The B.C. government has announced two new COVID-19 initiatives to help both seniors and those at higher risk if infected.
In separate February 23 releases, the Ministry of Health said that free rapid antigen tests will be available to seniors age 70 and older and that virtual assessments for eligibility to receive two antivital treatments will be made available to those at high risk if they contract COVID-19.
Starting today (February 25), the rapid tests will be available at community pharmacies at no cost to those who qualify. One kit with five tests can be picked up every 28 days.
"We started using rapid tests to protect those most vulnerable in our province, including those in long-term care, and now that we have at-home rapid tests available, we are expanding that strategy by making them available to all people 70 years and older," provincial health officer Dr. Bonnie Henry said in the release. "This will allow people to quickly test for COVID-19 when they have symptoms so they can keep themselves and their loved ones safe."
Those eligible were asked to pick up the kits at community pharmacies while asymptomatic and to use them only if symptoms develop.
B.C. announced earlier that students from kindergarten to Grade 12 would be eligible, starting this week, to bring home a kit of five rapid tests from school if family members becane symptomatic for COVID-19 infection.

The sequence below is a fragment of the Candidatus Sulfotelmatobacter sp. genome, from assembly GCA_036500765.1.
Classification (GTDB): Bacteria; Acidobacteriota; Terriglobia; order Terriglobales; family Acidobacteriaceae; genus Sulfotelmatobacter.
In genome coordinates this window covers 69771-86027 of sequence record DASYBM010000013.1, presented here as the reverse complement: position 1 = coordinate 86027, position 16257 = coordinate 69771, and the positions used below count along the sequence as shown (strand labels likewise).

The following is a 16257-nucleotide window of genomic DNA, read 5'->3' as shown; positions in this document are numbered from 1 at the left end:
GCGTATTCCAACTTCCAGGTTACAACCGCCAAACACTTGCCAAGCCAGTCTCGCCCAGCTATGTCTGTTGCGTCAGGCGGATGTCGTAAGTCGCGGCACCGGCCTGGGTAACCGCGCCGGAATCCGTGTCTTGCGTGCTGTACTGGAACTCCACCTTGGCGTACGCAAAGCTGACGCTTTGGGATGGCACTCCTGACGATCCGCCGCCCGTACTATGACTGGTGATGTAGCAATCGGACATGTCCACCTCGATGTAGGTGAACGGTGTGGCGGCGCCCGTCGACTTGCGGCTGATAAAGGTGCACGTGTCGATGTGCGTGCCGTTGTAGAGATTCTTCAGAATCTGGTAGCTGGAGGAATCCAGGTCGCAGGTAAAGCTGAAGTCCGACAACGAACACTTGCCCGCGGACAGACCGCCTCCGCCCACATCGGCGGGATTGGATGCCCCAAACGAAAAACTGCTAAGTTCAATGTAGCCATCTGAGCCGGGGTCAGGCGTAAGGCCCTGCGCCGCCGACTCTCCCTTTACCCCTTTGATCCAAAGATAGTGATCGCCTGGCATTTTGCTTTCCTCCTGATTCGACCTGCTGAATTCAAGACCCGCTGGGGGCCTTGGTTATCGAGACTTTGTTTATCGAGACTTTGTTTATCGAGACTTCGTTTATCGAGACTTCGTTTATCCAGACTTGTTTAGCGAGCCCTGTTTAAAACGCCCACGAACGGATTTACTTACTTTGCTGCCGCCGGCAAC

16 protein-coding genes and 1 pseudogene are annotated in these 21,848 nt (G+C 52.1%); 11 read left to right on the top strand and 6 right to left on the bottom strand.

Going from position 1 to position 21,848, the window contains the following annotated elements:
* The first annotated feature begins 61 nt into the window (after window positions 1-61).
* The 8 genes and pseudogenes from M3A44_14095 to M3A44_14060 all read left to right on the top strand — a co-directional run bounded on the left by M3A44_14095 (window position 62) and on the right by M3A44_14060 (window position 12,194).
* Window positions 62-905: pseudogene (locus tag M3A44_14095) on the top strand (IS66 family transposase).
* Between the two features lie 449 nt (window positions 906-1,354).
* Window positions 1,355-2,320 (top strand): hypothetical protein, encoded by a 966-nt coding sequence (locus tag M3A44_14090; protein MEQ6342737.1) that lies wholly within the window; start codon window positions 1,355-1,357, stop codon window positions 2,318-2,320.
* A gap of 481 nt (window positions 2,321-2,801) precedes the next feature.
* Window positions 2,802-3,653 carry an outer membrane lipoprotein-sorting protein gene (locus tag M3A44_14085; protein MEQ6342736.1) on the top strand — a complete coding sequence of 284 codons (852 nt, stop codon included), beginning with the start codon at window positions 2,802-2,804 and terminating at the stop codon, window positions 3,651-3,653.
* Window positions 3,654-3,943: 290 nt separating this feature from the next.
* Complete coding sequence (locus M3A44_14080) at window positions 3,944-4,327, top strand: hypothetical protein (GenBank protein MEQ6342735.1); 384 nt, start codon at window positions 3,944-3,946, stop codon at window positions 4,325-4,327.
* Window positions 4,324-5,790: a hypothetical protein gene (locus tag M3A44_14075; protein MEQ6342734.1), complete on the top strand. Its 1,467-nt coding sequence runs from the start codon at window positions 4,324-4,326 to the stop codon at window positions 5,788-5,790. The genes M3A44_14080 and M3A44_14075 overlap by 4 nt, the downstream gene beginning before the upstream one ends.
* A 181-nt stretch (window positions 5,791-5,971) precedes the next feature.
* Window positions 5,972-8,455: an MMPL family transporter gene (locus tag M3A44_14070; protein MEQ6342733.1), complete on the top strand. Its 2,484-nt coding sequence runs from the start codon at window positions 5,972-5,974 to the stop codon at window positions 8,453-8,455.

In the other COVID-19 initiative, virtual assessments for antiviral therapeutic treatments are now available for those deemed high risk who have confirmed cases of COVID-19 and are not hospitalized.
The two antiviral medications available are Sotrovimab and Paxlovid. Sotrovimab is a human neutralizing monoclonal antibody that targets the spike protein of the SARS-CoV-2 virus. It must be administered by infusion in a clinic or hospital setting at present.
Paxlovid is an antiviral medication that can be taken in pill form.
To be most effective, both medications must be taken within five days of onset of symptoms of COVID-19 infection.
The Health Ministry announcement said that high-risk infected individuals will be assessed during an online four-step process that can be accessed here.
The treatments are now available to the following high-risk people: those who have been determined to be "clinically extremely vulnerable"; those over 60 who have one or more chronic conditions and who are not fully vaccinated; and those who are Indigenous, over 60, and not fully vaccinated.